MORE and more children are joining kindergarten though the birth rate of Hongkong is decreasing.
The number of kindergarten students increased from 172,410 in March 1977 to 198; 351 in March this year, according to the Statistics Section of Education Department.
Many young mothers nowadays go out to work, and send their children to kindergartens, 5, said Miss Jean Afford, principal of Western Pacific Kindergarten.
The keen competition for Hong Kong education is another factor for the increase of students.
“Most parents want their children to start school early. They believe that getting a place in a famous primary school will guarantee a promising future for their children,” she said.
However, Miss Afford says that many primary school students cannot acquire good comprehension ability because they had not been taught to exercise their imagination and creative power during kindergarten.
The principal of Fatima Kindergarten, Miss Sansan Ching, believes that the nature of kindergarten education has been changed.
“Children should be offered basic development on social life, art, music and physical training. However in actual cases, most kindergarten operators are only concerned with the number of their students that can get into famous primary schools,” she said.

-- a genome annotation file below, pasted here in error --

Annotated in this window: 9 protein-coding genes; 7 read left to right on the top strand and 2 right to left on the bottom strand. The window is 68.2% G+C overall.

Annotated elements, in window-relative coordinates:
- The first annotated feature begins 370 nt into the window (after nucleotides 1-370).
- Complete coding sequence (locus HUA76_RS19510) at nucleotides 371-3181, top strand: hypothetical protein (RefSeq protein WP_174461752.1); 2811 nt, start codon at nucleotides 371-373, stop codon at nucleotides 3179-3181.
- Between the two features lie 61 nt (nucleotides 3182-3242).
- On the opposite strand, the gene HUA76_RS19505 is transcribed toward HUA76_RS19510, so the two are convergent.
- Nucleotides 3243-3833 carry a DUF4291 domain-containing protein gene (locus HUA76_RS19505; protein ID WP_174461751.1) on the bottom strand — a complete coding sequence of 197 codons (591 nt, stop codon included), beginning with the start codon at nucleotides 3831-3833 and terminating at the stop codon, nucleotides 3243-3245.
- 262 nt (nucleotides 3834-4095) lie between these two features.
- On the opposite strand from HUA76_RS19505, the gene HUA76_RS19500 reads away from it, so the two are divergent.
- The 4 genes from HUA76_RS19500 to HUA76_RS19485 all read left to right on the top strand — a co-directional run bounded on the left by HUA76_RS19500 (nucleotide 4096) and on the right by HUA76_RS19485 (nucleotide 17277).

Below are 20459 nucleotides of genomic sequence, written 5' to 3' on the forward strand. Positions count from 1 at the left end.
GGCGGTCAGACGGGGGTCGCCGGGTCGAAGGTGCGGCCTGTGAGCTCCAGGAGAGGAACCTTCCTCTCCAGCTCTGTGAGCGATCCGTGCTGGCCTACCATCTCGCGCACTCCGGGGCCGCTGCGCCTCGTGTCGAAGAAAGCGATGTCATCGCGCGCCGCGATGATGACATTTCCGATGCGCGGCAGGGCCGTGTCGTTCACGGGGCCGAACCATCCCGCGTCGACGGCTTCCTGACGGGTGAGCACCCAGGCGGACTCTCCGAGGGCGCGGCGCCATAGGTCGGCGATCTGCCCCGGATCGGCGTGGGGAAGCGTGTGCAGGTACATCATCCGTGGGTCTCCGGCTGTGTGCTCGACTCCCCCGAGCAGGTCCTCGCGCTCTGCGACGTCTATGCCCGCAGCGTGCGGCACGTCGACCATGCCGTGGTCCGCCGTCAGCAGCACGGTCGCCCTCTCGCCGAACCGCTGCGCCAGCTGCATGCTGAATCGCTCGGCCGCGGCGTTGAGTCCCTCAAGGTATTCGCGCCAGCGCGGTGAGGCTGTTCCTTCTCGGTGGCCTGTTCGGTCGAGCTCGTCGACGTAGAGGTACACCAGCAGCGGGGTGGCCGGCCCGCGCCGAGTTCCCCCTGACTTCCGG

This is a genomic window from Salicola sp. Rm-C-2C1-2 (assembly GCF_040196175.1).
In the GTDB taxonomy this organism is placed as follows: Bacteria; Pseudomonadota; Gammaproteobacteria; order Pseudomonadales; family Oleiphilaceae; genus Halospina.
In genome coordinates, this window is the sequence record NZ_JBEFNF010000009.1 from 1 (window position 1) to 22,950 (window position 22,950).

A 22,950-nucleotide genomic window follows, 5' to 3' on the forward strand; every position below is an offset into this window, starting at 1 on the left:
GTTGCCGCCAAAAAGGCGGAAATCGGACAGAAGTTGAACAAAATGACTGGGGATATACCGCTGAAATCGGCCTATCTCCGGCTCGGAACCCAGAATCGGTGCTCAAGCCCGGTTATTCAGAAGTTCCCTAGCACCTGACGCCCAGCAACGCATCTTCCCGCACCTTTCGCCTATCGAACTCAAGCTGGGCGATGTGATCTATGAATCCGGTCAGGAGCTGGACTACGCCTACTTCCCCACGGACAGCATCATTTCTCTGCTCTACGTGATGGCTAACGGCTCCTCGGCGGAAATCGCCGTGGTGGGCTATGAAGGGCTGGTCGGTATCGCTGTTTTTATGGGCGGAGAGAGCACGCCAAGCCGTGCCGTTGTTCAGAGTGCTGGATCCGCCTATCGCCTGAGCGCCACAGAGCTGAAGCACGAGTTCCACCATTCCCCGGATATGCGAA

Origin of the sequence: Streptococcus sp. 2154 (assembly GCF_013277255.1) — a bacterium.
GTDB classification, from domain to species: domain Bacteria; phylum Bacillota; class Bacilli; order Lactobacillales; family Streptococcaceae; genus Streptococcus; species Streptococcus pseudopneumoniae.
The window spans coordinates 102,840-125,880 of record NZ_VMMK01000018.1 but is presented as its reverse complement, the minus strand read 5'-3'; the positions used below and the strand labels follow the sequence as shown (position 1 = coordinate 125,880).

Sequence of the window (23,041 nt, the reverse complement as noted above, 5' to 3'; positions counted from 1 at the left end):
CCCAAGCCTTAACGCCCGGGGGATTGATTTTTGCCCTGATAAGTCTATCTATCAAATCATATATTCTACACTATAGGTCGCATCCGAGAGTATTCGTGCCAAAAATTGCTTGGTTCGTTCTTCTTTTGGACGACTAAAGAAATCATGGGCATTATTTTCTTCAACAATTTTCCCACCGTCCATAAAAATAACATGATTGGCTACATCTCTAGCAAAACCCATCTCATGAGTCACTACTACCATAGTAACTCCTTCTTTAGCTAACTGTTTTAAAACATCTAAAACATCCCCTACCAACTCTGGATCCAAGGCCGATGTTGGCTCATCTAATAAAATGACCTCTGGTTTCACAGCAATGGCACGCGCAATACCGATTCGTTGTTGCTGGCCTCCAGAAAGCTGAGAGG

Education Department has a development committee to look after the future planning of education policy. But up to now it has not taken pre-school education as part of its educational policy planning.
There is no government sponsorship for kindergartens, no limit on curriculum, but only weak control over the qualification of kindergarten operators and teachers,” Miss Ching said.
She said the Education Department should impose firmer control over preschool education, first on the curriculum and then on the improvement of teacher qualification.
Miss Afford of Western Pacific Kindergarten expects kindergarten education will be put under Government control.
“We have learnt that the Government is planning a new curriculum for kindergarten. It is necessary, though it takes years to change, for a better kindergarten education in Hong Kong.”